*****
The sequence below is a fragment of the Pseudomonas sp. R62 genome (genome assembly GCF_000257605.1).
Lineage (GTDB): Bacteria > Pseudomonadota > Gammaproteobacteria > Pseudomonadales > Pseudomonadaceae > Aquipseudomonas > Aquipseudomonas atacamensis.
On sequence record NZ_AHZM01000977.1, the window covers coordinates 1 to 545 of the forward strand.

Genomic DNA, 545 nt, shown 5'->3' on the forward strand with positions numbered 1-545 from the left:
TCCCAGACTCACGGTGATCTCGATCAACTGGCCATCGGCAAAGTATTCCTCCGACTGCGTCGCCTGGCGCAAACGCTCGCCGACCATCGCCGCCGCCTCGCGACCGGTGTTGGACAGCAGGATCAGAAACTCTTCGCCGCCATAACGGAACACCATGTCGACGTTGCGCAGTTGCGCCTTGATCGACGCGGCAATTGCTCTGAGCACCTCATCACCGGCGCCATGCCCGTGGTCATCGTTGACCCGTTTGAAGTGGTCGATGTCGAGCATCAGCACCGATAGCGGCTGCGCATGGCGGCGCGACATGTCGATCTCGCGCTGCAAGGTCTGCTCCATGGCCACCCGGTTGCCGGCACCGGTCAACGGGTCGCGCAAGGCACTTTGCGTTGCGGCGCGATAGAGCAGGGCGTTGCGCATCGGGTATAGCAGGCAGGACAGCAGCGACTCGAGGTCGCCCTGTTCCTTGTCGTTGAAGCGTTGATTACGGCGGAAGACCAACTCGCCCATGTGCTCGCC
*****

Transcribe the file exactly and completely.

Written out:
The sequence below is a fragment of the Pseudomonas sp. R62 genome (genome assembly GCF_000257605.1).
Lineage (GTDB): Bacteria > Pseudomonadota > Gammaproteobacteria > Pseudomonadales > Pseudomonadaceae > Aquipseudomonas > Aquipseudomonas atacamensis.
On sequence record NZ_AHZM01000977.1, the window covers coordinates 1 to 545 of the forward strand.

Genomic DNA, 545 nt, shown 5'->3' on the forward strand with positions numbered 1-545 from the left:
TCCCAGACTCACGGTGATCTCGATCAACTGGCCATCGGCAAAGTATTCCTCCGACTGCGTCGCCTGGCGCAAACGCTCGCCGACCATCGCCGCCGCCTCGCGACCGGTGTTGGACAGCAGGATCAGAAACTCTTCGCCGCCATAACGGAACACCATGTCGACGTTGCGCAGTTGCGCCTTGATCGACGCGGCAATTGCTCTGAGCACCTCATCACCGGCGCCATGCCCGTGGTCATCGTTGACCCGTTTGAAGTGGTCGATGTCGAGCATCAGCACCGATAGCGGCTGCGCATGGCGGCGCGACATGTCGATCTCGCGCTGCAAGGTCTGCTCCATGGCCACCCGGTTGCCGGCACCGGTCAACGGGTCGCGCAAGGCACTTTGCGTTGCGGCGCGATAGAGCAGGGCGTTGCGCATCGGGTATAGCAGGCAGGACAGCAGCGACTCGAGGTCGCCCTGTTCCTTGTCGTTGAAGCGTTGATTACGGCGGAAGACCAACTCGCCCATGTGCTCGCC